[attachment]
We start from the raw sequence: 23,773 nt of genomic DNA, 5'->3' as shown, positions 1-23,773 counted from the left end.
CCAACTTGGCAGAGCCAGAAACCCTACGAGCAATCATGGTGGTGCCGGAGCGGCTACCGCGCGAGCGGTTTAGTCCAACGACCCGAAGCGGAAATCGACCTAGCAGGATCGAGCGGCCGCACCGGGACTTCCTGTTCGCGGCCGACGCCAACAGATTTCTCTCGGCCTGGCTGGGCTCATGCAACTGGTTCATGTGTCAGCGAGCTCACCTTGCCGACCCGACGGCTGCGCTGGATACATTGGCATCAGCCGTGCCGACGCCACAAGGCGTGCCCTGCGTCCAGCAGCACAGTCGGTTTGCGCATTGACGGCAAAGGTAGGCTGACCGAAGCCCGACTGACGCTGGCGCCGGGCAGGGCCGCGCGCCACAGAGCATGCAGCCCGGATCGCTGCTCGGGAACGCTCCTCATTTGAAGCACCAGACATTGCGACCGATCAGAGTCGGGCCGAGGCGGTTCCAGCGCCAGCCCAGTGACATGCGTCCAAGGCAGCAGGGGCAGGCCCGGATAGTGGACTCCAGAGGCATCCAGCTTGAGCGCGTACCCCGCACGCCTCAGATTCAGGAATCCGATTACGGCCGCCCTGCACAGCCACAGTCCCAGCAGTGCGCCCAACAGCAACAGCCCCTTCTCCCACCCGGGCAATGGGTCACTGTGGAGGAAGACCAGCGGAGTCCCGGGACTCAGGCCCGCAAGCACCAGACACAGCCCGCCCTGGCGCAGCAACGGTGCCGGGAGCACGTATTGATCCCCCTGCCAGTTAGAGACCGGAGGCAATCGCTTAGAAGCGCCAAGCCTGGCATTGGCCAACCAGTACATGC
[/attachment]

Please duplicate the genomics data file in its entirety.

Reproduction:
We start from the raw sequence: 23,773 nt of genomic DNA, 5'->3' as shown, positions 1-23,773 counted from the left end.
CCAACTTGGCAGAGCCAGAAACCCTACGAGCAATCATGGTGGTGCCGGAGCGGCTACCGCGCGAGCGGTTTAGTCCAACGACCCGAAGCGGAAATCGACCTAGCAGGATCGAGCGGCCGCACCGGGACTTCCTGTTCGCGGCCGACGCCAACAGATTTCTCTCGGCCTGGCTGGGCTCATGCAACTGGTTCATGTGTCAGCGAGCTCACCTTGCCGACCCGACGGCTGCGCTGGATACATTGGCATCAGCCGTGCCGACGCCACAAGGCGTGCCCTGCGTCCAGCAGCACAGTCGGTTTGCGCATTGACGGCAAAGGTAGGCTGACCGAAGCCCGACTGACGCTGGCGCCGGGCAGGGCCGCGCGCCACAGAGCATGCAGCCCGGATCGCTGCTCGGGAACGCTCCTCATTTGAAGCACCAGACATTGCGACCGATCAGAGTCGGGCCGAGGCGGTTCCAGCGCCAGCCCAGTGACATGCGTCCAAGGCAGCAGGGGCAGGCCCGGATAGTGGACTCCAGAGGCATCCAGCTTGAGCGCGTACCCCGCACGCCTCAGATTCAGGAATCCGATTACGGCCGCCCTGCACAGCCACAGTCCCAGCAGTGCGCCCAACAGCAACAGCCCCTTCTCCCACCCGGGCAATGGGTCACTGTGGAGGAAGACCAGCGGAGTCCCGGGACTCAGGCCCGCAAGCACCAGACACAGCCCGCCCTGGCGCAGCAACGGTGCCGGGAGCACGTATTGATCCCCCTGCCAGTTAGAGACCGGAGGCAATCGCTTAGAAGCGCCAAGCCTGGCATTGGCCAACCAGTACATGC